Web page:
Red Bull Holden Racing Team owner Roland Dane has admitted the timing of Holden’s axing came as a “surprise” ahead of this weekend’s Supercars season-opener in Adelaide.
Australian motoring was rocked on Monday after it was announced General Motors would retire the iconic Holden brand from Australia and New Zealand at the end of the 2020.
The announcement immediately raised questions over Holden’s future in Supercars, where Dane’s Triple Eight Race Engineering squad has a factory contract through to 2021.
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The new deal was only signed midway through last year, but December’s announcement to retire the Commodore nameplate was just an early sign the wheels were in motion at GM.
Asked at the BP Ultimate SuperTest at The Bend Motorsport Park on Tuesday whether the Commodore could continue in Supercars after Holden’s retirement, Dane replied: “Conceivably, because the homologation as it were from Supercars will be valid for several more years.
“If you remember with the Falcon, even when they stopped the production of the car [in 2016] and its availability to the public, it carried on racing for several years.
“The ongoing situation at the moment, I’m meeting with GM this week and we’ll discuss what happens. Until then, there’s nothing more to be said, really.”
Dane’s team has run under the ‘Holden Racing Team’ banner since 2017 and is Holden’s homologation outfit in Supercars, having played a recent role in assisting with an aerodynamic rethink of the 2020 ZB Commodore versus the Ford Mustang, which was introduced in Supercars last season.
“The timing of this was definitely a surprise,” he said.
“Obviously, as someone who’s very aware of the motoring industry on a larger platform on a world basis, the lack of right-hand drives [in Australia] going ahead was a concern. Some new models were in the pipeline, which gave us reassurance.
“It is what it is. We’re a very small market in Australia, competing for attention against much bigger markets. The decisions that affect the car industry on a wider basis are not made in Australia, they’re made in Japan or Detroit or Germany.”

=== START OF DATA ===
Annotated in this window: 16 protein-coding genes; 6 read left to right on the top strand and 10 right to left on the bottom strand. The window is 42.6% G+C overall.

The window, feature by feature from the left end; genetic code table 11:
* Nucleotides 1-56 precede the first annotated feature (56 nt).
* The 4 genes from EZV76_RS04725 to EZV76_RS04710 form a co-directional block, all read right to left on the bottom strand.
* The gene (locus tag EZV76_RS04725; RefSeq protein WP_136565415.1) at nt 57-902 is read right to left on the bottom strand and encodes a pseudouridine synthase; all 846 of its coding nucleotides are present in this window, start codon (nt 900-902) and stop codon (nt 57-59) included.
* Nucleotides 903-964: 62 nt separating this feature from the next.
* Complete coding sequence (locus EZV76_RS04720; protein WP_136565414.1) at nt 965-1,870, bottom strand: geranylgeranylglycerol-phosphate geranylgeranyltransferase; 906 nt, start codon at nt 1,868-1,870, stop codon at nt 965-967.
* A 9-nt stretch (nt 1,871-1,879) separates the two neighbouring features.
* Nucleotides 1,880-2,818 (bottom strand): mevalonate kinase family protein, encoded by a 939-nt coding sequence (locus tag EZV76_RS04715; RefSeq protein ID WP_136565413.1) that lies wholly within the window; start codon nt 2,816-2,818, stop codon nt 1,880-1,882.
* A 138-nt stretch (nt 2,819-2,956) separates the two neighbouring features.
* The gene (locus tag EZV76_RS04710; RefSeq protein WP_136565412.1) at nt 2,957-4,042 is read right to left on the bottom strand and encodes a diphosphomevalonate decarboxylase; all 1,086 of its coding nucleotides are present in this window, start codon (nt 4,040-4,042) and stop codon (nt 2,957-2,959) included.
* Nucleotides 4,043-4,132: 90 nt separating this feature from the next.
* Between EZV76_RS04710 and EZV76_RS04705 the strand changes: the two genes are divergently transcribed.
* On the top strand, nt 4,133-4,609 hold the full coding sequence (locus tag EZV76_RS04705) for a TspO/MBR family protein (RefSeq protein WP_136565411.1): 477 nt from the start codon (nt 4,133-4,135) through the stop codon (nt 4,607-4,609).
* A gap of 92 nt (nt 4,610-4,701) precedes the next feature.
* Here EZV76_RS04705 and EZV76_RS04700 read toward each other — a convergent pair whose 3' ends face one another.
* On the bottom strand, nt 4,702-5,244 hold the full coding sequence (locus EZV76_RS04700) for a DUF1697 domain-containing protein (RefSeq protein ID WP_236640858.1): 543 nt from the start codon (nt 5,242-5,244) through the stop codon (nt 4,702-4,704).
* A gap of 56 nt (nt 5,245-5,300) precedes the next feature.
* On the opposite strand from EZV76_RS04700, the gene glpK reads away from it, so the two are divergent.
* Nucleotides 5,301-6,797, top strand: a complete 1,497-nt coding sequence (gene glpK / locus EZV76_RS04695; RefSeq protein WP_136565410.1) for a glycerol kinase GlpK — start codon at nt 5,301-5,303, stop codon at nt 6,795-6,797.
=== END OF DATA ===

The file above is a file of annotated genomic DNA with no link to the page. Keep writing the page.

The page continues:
Having competed in Supercars since 2002 when he took over Briggs Motor Sport, Dane – who has overseen eight drivers’ titles, nine teams’ titles and seven Bathurst 1000 wins – understood the primary product in Supercars remains the quality of competition, even if brand support has waned in recent years.
Dane said his drivers, former series champions Jamie Whincup and Shane van Gisbergen, are “aware” of the situation and remained confident his race team – like the rivals up and down pit lane – will “do our work properly” ahead of the new season.
Regardless, Dane – who will meet with GM this week – suggested that the sport and its fans must adapt, much like the car industry has and continues to.
“If we, collectively as a category, do our homework properly, we can still provide the excitement and the show that people have come to expect over many years,” he said.
“Unfortunately, one of the issues is that an awful lot of people who have been barracking for the Holden brand over the last ten years or so haven’t actually been buying the product for whatever reason.
“It’s a fact of life that a lot of people have been turning up to watch the races and not the brand. It’s something we’re very aware of.
“Times change, and we’ve got to change with them.”